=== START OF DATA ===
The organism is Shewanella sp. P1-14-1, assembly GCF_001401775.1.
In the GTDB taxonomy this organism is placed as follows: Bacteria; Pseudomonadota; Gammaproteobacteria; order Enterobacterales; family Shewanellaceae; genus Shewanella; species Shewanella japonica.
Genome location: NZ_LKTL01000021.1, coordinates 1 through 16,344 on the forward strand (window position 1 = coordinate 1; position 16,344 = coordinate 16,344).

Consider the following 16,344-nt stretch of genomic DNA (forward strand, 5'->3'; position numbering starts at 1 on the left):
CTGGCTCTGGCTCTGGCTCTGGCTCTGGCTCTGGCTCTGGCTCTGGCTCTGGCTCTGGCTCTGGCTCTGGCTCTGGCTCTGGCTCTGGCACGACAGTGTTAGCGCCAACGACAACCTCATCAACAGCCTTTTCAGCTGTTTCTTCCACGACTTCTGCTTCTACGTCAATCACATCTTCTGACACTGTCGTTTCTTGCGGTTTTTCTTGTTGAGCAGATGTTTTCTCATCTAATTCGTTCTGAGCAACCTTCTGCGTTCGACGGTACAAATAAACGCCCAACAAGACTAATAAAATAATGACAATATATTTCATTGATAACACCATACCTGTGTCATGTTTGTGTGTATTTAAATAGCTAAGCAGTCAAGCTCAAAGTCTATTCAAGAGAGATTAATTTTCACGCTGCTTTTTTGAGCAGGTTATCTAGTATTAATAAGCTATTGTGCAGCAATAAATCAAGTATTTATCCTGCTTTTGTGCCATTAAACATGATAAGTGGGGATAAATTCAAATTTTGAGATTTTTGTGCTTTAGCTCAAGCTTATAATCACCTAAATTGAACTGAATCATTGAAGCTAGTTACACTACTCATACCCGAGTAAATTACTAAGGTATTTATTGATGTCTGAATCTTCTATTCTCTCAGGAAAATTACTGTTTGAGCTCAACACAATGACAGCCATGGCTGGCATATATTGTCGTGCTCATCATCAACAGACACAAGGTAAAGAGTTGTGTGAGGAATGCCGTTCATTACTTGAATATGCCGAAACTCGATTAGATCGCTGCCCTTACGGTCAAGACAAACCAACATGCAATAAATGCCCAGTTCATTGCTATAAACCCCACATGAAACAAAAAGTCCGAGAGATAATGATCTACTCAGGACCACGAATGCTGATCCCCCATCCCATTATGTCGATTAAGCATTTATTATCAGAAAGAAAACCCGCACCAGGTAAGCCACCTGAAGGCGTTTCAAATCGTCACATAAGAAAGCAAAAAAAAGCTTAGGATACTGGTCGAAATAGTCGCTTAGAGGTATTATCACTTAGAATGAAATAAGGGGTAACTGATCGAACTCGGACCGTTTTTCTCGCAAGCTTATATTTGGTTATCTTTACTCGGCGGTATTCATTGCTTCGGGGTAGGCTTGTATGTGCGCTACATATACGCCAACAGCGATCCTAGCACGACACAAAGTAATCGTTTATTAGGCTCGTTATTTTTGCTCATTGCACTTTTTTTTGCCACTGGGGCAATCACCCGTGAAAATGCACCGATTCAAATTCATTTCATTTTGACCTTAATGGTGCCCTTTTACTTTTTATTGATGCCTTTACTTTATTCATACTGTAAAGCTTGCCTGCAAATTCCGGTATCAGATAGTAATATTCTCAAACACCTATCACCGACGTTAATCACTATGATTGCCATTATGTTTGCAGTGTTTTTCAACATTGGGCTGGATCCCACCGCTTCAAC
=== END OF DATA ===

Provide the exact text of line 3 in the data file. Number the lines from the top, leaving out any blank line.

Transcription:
Genome location: NZ_LKTL01000021.1, coordinates 1 through 16,344 on the forward strand (window position 1 = coordinate 1; position 16,344 = coordinate 16,344).